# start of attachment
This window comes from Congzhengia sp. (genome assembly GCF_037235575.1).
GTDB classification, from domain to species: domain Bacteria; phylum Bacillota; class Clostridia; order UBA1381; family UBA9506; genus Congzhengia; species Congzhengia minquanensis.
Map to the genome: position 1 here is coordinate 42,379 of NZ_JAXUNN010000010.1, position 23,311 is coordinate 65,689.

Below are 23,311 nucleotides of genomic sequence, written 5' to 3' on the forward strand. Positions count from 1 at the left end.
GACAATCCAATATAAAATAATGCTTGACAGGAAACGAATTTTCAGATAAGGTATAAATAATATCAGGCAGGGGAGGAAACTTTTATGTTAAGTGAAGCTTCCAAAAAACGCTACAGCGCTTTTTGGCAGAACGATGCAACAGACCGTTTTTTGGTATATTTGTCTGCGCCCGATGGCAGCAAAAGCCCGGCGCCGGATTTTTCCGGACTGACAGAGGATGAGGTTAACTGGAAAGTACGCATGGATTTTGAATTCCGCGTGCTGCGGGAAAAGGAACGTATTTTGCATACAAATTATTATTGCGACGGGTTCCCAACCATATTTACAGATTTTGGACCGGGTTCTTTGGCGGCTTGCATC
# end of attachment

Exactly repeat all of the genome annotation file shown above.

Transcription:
This window comes from Congzhengia sp. (genome assembly GCF_037235575.1).
GTDB classification, from domain to species: domain Bacteria; phylum Bacillota; class Clostridia; order UBA1381; family UBA9506; genus Congzhengia; species Congzhengia minquanensis.
Map to the genome: position 1 here is coordinate 42,379 of NZ_JAXUNN010000010.1, position 23,311 is coordinate 65,689.

Below are 23,311 nucleotides of genomic sequence, written 5' to 3' on the forward strand. Positions count from 1 at the left end.
GACAATCCAATATAAAATAATGCTTGACAGGAAACGAATTTTCAGATAAGGTATAAATAATATCAGGCAGGGGAGGAAACTTTTATGTTAAGTGAAGCTTCCAAAAAACGCTACAGCGCTTTTTGGCAGAACGATGCAACAGACCGTTTTTTGGTATATTTGTCTGCGCCCGATGGCAGCAAAAGCCCGGCGCCGGATTTTTCCGGACTGACAGAGGATGAGGTTAACTGGAAAGTACGCATGGATTTTGAATTCCGCGTGCTGCGGGAAAAGGAACGTATTTTGCATACAAATTATTATTGCGACGGGTTCCCAACCATATTTACAGATTTTGGACCGGGTTCTTTGGCGGCTTGCATC